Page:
Arrivals and Departures: An Introduction

Huge distances in a slow pace

On this journey I will visit three cities, where I have never been before:  Moscow, Ulan Batar, and Beijing. The train will bring me from the Russian forests to the Mongolian desert and finally through the mountains to Beijing. The train will be the red thread connecting these capitals. From the window I will follow the change of landscape and the change of mood.

It’s a trip I have always wanted to take; The legendary journey along the Trans Siberian Railway. So much history has taken place along these tracks, so many eyes have seen what I am about to see. I want to find out if traveling with the train will give me another perspective. In Denmark you can cross the country in five hours by train, but in Russia the distances are huge. I wonder if the connection between people and places will feel different considering the fact that I will pass every tree, every house and every village on my way to Beijing?

Everything is new

To me Russia, Mongolia and China are all unknown lands, and so is my equipment on this journey: The brand new Leica M Monochrome and a 50 mm apo-summicron-lens. On top of this, it is also my first time using a digital camera, and my first time using a Leica-camera at all. Everything is new, but then again, my ambition is always the same. I will use the camera as a tool to create contact, closeness and intimacy. I want to meet people, to connect with the cities, to make the places mine, even if it’s just for a short while.

Black and White

Working with black and white photography has always been the most direct way for me to reach more existential questions. In black and white I feel my images are not bound to a specific location or time, but they create their own universe. I like to think they are about something else and more than just what they show. At least that is my ambition; to focus on our emotions and a state of mind that is not defined by how we look or where we come from, but on the things that connect us and make us dependent on each other.

image from I, Tokyo
illustrations by Sun Hee Engelstoft

-Jacob Aue Sobol

To learn more about Jacob and view his work, visit his website at www.auesobol.dk.

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20 comments

  • Such an interesting concept , added together with a silver fx software will be the way probably , looking forward to seeing some results 🙂

  • What i am can’t understand – Why You gave a new monochrom leica camera to person which never shooted with Leica, don’t know anything about Leica lenses except there are expensive. What the point? What a new kind of information we can get from this?

  • I don’t mean to be rude but the author has in his possession the most superb camera presently available and this is all he submits for the first installment of a series about a transcontinental train trip with it – one image? I guarantee that if the assignment had been mine I’d have done a lot more.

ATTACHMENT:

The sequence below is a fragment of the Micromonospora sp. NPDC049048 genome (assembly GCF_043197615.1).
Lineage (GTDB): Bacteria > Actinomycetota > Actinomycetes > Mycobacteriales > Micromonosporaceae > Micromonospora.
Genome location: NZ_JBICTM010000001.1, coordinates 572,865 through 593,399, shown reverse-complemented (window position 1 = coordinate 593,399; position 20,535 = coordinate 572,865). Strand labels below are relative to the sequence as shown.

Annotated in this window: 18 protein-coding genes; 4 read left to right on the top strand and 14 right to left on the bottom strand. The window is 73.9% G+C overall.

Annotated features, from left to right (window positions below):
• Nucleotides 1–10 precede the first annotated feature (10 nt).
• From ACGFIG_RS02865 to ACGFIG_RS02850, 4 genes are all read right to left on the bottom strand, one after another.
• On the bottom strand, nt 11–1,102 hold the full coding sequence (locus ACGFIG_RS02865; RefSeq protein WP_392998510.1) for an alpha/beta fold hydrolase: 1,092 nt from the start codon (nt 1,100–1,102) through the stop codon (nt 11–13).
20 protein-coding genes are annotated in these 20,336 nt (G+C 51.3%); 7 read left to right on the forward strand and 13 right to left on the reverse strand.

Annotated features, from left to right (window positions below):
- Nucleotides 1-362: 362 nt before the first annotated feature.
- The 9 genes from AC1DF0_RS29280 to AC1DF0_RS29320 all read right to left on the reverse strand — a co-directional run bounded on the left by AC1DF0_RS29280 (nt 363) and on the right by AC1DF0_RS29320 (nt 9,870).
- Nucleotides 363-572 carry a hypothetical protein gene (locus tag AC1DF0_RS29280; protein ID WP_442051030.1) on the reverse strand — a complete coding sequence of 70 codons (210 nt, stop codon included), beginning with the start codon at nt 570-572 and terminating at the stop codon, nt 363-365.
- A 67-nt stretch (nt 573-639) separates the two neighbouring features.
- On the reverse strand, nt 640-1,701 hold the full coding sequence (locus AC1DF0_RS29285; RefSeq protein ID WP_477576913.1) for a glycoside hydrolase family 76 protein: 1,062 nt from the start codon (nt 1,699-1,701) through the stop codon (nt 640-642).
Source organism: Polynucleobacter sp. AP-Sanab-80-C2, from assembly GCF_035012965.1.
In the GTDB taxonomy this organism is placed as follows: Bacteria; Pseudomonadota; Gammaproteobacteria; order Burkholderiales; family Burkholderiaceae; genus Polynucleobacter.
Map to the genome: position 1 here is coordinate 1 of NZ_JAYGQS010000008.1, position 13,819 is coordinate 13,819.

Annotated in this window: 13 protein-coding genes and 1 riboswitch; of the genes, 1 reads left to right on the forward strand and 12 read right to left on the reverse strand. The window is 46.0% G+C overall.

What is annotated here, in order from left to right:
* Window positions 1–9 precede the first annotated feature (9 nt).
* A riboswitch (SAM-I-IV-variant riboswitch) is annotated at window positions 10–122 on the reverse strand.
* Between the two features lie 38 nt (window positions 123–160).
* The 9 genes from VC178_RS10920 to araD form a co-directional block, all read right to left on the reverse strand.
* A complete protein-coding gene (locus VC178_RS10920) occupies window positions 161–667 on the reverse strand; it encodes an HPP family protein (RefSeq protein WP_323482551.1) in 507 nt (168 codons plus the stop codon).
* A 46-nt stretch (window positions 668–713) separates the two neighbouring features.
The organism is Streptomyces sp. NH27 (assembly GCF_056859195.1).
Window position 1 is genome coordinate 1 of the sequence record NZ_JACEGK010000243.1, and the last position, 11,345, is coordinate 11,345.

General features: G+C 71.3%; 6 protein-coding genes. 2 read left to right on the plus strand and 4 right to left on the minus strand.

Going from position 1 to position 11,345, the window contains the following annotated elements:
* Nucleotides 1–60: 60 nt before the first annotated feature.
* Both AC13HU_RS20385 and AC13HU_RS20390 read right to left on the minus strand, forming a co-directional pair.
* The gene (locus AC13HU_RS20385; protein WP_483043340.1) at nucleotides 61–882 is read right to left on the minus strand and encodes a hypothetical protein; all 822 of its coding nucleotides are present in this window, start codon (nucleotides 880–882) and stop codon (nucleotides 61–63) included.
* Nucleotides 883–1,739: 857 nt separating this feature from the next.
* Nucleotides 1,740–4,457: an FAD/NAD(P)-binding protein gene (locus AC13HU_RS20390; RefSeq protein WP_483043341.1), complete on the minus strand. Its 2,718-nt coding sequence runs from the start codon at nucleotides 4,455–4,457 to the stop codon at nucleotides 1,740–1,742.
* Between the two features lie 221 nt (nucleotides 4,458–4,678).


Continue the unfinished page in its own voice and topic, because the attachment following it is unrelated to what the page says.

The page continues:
• Otto, Jacob is unreal! 🙂
    Jacob, all the best on your journey!
    I saw Klavdij Sluban’s story, can’t wait to see yours…

  • Uuuups, is this the Leica Camera Blog? Maybe I missed something….!?

  • Superb photo: so very un-APO-Summicron-like :-)…

    As a Frenchman put it, some 60 years ago: “Sharpness is a bourgeois concept”

  • I love the drawings, they really give you a feel of what it’s like to be on the journey. Also I think the inclusion of one photo is the perfect way to leave people wanting more.

  • Wow, I can’t believe there are people over here questioning why Jacob Aue Sobol should get this camera for a project. I always thought that people who have a Leica, know something about photography. And that people who know something about photography, know Jacob Aue Sobol.
    Have you looked at his work? In there you can find the answer. If the photo to this introduction is not enough, I suggest to try Google. It’s worth it, if you like Leica, you probably like Jacob Aue Sobol as well…

  • Hi,
    This is going to sound very arrogant but why are there so many idiots who think they are photographers and make this stupid comments!……..he is getting paid by Leica advertising the new leica and prob getting funded to do this journey and have a n amazing expensive camera! why not?
    I havent heard him once mention the Leica in the slideshow trailer..why? becaus ehe doesnt need it or even care really his images are great without it!..its NOT the camera taking the photos its the heart,mind,vision and soul of the photographer. Jocob took amazing images from Greenland with a pocket film point & shoot and his images are influenced by photographers such as Anders peterson and Moriyama. You dont need a very expensive camera to ake good work..an average priced camera with a very good lens..film or digital small may be better if you wnat to be close and intimate..flash maybe but def not a ‘Leica’ spend that money instead on funding youre project and research..dedication and emotional aims…..then when you get a a project exposed,perhaps win a grant or competition…accepted by an agency buy a leica or a mamiya 7..but don’t buy one thinking this will amke you a better photographer…as Anders says be a ‘human being first’…..of course if leica offer you a free one and a platform to expose youre work and agency who would refuse/..I know I wouldnt chuck me that 4-5 figure camera this way please!………dont change Jacob continue to be influneced but not copy…..

  • If that image is from “I, Tokyo”, it was not taken on a Leica. On that particular book he used the Ricoh GRS1, the Contax T3, and the Contax G2.

    It’s a brilliant body of work, but comes so close to Moriyama’s vision it squeaks!

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